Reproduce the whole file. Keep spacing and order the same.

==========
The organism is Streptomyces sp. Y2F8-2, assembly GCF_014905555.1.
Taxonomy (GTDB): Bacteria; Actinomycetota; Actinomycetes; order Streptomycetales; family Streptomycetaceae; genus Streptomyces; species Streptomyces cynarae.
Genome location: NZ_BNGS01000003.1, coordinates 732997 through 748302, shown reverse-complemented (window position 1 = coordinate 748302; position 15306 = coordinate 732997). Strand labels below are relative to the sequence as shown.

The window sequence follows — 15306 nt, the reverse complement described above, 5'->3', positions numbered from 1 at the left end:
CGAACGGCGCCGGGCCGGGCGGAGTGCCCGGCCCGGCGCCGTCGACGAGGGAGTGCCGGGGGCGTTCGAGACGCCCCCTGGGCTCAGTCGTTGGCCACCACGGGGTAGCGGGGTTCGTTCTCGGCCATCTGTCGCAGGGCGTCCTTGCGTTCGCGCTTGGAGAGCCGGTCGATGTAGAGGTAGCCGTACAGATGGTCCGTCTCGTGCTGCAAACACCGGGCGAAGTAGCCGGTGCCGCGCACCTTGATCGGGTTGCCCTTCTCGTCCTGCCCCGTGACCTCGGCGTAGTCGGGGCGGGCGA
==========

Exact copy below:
The organism is Streptomyces sp. Y2F8-2, assembly GCF_014905555.1.
Taxonomy (GTDB): Bacteria; Actinomycetota; Actinomycetes; order Streptomycetales; family Streptomycetaceae; genus Streptomyces; species Streptomyces cynarae.
Genome location: NZ_BNGS01000003.1, coordinates 732997 through 748302, shown reverse-complemented (window position 1 = coordinate 748302; position 15306 = coordinate 732997). Strand labels below are relative to the sequence as shown.

The window sequence follows — 15306 nt, the reverse complement described above, 5'->3', positions numbered from 1 at the left end:
CGAACGGCGCCGGGCCGGGCGGAGTGCCCGGCCCGGCGCCGTCGACGAGGGAGTGCCGGGGGCGTTCGAGACGCCCCCTGGGCTCAGTCGTTGGCCACCACGGGGTAGCGGGGTTCGTTCTCGGCCATCTGTCGCAGGGCGTCCTTGCGTTCGCGCTTGGAGAGCCGGTCGATGTAGAGGTAGCCGTACAGATGGTCCGTCTCGTGCTGCAAACACCGGGCGAAGTAGCCGGTGCCGCGCACCTTGATCGGGTTGCCCTTCTCGTCCTGCCCCGTGACCTCGGCGTAGTCGGGGCGGGCGA